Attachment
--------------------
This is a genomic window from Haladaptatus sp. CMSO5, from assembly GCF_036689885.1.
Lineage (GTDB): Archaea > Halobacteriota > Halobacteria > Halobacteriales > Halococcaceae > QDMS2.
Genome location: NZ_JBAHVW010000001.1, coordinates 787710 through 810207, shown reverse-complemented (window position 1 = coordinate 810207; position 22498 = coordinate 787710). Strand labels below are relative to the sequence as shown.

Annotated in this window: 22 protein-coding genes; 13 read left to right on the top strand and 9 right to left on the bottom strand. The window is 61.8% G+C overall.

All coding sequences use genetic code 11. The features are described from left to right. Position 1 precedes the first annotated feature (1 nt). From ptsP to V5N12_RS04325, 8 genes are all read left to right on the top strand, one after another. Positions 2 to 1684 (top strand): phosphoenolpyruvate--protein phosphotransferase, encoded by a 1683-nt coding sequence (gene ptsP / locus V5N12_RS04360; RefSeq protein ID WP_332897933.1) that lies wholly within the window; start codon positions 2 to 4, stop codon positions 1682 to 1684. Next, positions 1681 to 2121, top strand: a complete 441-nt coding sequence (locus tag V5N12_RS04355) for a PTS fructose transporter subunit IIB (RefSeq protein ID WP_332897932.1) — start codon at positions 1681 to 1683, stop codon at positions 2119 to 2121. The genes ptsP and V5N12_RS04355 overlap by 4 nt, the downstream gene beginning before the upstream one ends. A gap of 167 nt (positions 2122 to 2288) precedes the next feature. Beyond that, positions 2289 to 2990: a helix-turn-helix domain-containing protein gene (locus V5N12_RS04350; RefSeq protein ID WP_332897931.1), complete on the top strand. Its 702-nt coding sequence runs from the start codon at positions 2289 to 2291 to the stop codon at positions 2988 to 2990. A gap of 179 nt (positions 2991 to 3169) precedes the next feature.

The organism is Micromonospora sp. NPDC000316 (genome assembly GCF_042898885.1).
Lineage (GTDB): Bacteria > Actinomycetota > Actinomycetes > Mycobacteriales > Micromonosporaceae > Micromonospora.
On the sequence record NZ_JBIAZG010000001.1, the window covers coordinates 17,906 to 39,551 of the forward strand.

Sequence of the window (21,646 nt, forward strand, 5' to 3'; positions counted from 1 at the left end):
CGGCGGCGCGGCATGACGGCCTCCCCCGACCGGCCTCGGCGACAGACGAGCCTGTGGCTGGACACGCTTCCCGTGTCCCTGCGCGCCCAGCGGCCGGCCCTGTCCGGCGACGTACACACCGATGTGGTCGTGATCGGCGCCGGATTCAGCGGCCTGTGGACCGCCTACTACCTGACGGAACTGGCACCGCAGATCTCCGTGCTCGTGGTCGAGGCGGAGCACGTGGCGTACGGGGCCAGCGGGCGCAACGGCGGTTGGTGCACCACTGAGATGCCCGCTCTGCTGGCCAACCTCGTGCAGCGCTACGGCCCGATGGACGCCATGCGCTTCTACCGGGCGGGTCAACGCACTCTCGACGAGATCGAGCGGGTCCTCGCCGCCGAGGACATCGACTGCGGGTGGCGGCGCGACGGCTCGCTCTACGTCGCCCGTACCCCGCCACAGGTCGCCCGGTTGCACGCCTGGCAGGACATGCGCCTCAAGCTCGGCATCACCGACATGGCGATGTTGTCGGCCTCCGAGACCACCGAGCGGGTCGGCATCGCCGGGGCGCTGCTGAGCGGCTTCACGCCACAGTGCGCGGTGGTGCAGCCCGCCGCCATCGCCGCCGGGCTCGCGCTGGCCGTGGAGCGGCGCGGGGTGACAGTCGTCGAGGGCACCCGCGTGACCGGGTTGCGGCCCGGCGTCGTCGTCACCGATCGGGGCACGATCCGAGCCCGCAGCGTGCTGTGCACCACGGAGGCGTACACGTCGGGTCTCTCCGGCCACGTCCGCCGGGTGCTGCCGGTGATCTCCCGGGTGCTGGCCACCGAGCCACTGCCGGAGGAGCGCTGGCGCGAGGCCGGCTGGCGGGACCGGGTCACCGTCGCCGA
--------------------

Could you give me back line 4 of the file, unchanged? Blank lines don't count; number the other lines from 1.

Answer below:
Annotated in this window: 22 protein-coding genes; 13 read left to right on the top strand and 9 right to left on the bottom strand. The window is 61.8% G+C overall.